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Super Chevy’s 1967 Chevelle SS396 Attacks the Strip at Auto Club Speedway

Track Attack

Jim Campisano Jan 30, 2015
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It was a long time getting there. A build that started in Georgia and got finished in Tampa finally hit the drag strip—in California, of all places. Our ’67 SS396, better known in these parts as the AMD Chevelle, currently resides at the magazine’s offices in Southern California. We have big plans for this remarkable A-body, including the installation of a set of Edelbrock oval-port big-block heads.

If you’re just meeting the AMD Chevelle, we built 411-horse 413 out of the smog era 402 that was under the hood. The engine is bored .060-inch, compression is 10:1, and the heads received a light bowl work and there was a three-angle valve job for the stock-sized valves. Opening them is a Lunati mechanical flat-tappet camshaft with .550 int./.570-inch exh. Lift (with a 1.7 ratio rocker), 238/248 degrees of duration at .050-inch and a lobe separation angle of 112 degrees. After the engine was in the car, we swapped out the 360-horse factory 396 manifold (which was leaking coolant) for a Weiand Street Warrior dual-plane aluminum intake, which added 37 rear wheel horsepower on our dyno in Tampa.

Backing this combo is a TCI 4L80-E and a 3.73 Posi-equipped 12-bolt. From a drivability standpoint, it’s been great, completing the Hot Rod Power Tour (1,602-miles) with little more drama than gas stops.

Before we could get to the head swap, we wanted baseline performance numbers. That meant it was out to Auto Club Speedway in Fontana, California, for a strip test, then a short drive to Westech Performance for a session with its Superflow chassis dyno.

At the track, we ran the car on its Coker redline radials. Our driving technique was simple: Powerbrake the Rat against the converter and on the last yellow launch as hard as we could. The track was up for it and the tires hooked. Our best (and first) pass was a 13.534 at 102.46 at 2,500-ft corrected altitude. On the chassis dyno, it spun the rollers to the tune of 318.9-hp and 439.8 lb-ft. With a super tune (more timing, lighter springs in the distributor, a little more jetting, etc.), we’re sure we could have done better, but we only got four runs in before rain chased us from the track. As it was, the weather was going away with each successive run.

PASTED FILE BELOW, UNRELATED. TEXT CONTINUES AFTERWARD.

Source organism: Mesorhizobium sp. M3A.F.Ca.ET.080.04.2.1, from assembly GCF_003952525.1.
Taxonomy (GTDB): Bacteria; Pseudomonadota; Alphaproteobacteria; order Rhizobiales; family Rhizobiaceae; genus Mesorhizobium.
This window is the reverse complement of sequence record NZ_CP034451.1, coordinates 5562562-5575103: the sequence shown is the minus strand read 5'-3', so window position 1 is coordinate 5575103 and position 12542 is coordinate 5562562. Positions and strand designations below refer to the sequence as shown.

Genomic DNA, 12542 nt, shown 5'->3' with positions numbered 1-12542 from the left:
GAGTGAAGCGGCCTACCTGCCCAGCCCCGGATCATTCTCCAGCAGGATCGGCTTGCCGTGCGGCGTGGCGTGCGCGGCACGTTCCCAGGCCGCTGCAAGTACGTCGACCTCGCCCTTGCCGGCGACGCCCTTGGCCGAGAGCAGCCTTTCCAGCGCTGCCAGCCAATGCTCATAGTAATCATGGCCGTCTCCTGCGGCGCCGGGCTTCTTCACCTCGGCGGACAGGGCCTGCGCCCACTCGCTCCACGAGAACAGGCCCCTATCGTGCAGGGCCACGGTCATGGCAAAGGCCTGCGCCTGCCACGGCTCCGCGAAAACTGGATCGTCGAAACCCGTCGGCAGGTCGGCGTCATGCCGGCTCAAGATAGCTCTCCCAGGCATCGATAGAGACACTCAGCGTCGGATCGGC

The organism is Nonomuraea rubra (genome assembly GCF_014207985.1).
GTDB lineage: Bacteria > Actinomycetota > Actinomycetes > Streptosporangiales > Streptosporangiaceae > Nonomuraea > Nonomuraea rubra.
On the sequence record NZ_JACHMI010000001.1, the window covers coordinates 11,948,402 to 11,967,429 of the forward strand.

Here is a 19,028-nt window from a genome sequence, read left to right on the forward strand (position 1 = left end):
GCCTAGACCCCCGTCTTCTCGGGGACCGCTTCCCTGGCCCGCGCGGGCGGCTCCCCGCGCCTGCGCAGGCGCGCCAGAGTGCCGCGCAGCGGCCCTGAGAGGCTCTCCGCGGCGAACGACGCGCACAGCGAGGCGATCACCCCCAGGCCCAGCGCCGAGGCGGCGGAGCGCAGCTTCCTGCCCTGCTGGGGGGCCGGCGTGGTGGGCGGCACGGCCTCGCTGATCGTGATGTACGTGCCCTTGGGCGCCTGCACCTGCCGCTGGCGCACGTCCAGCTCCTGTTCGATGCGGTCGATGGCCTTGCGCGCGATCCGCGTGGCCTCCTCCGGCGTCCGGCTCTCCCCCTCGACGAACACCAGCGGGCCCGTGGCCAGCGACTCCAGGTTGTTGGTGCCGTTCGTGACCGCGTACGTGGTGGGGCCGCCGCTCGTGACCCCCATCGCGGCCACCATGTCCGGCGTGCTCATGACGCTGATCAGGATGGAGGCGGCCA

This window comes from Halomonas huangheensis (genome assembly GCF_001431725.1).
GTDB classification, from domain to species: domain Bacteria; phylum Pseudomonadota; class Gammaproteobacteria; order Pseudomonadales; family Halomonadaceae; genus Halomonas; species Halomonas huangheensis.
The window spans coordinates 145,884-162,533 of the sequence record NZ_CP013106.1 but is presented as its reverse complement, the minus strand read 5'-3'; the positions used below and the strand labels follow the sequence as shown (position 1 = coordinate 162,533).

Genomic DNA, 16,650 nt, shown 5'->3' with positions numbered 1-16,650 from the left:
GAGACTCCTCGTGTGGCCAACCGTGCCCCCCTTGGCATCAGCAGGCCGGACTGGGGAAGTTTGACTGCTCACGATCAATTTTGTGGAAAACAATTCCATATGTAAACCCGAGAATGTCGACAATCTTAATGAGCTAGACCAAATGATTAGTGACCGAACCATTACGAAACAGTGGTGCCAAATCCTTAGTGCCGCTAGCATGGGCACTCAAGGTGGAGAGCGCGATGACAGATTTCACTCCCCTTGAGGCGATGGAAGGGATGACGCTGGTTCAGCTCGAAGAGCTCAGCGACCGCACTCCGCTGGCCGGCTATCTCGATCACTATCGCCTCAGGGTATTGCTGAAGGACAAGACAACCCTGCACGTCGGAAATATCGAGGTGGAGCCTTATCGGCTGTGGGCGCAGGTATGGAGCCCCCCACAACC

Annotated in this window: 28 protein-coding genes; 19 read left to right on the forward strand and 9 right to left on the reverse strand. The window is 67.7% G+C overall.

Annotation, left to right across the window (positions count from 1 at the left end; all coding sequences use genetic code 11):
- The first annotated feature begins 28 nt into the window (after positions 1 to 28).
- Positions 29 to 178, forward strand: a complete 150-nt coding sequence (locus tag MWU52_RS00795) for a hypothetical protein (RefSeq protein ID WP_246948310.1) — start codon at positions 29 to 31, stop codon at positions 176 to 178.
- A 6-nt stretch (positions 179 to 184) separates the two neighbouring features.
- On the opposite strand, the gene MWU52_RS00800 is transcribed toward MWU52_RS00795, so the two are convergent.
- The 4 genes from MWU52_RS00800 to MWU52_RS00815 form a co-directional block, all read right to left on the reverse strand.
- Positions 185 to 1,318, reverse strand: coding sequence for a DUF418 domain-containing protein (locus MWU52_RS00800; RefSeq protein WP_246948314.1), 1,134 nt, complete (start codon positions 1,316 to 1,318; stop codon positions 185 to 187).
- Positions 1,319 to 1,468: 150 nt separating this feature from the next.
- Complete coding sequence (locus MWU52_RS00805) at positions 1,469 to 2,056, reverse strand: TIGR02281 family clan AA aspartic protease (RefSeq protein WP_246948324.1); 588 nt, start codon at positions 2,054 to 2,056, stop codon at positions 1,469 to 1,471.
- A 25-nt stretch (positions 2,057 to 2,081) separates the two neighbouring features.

A little heat in our BFGoodrich Silverstone redline radials from Coker (225/70R15) and they were good to go. The starting line had all kinds of grip.


Not much going on in the way of weight transfer, but the tires planted en route to a 2.130 60-ft time. We eclipsed the eighth-mile in 8.764-seconds at 83.08 and the quarter in 13.534 at 102.46.


Hot-lapping the Chevelle didn’t degrade performance too much: 2.165 60-ft, 13.671 at 101.67.


Our 413-inch Rat wears ’71 model year smog heads that were treated to a 3-angle valve job. The only giveaway that it’s not stock is the Weiand Street Warrior intake manifold. Carb is a Holley 750 and the cam is a mechanical Lunati flat-tappet grind.


We made three consecutive passes on the Westech Performance Superflow chassis dyno and the results were all within a couple of horses and lb-ft. Peak horsepower was at 5,000 rpm, while torque peaked at 3,200.


As the rain got closer, our performance slowed. Still, there’s nothing like a good smoky burnout to make you feel better.


Our third run was a 13.691 at 101.35, a sure sign the rain was coming.


Our last (and worst) pass was a 13.769 at 100.60.



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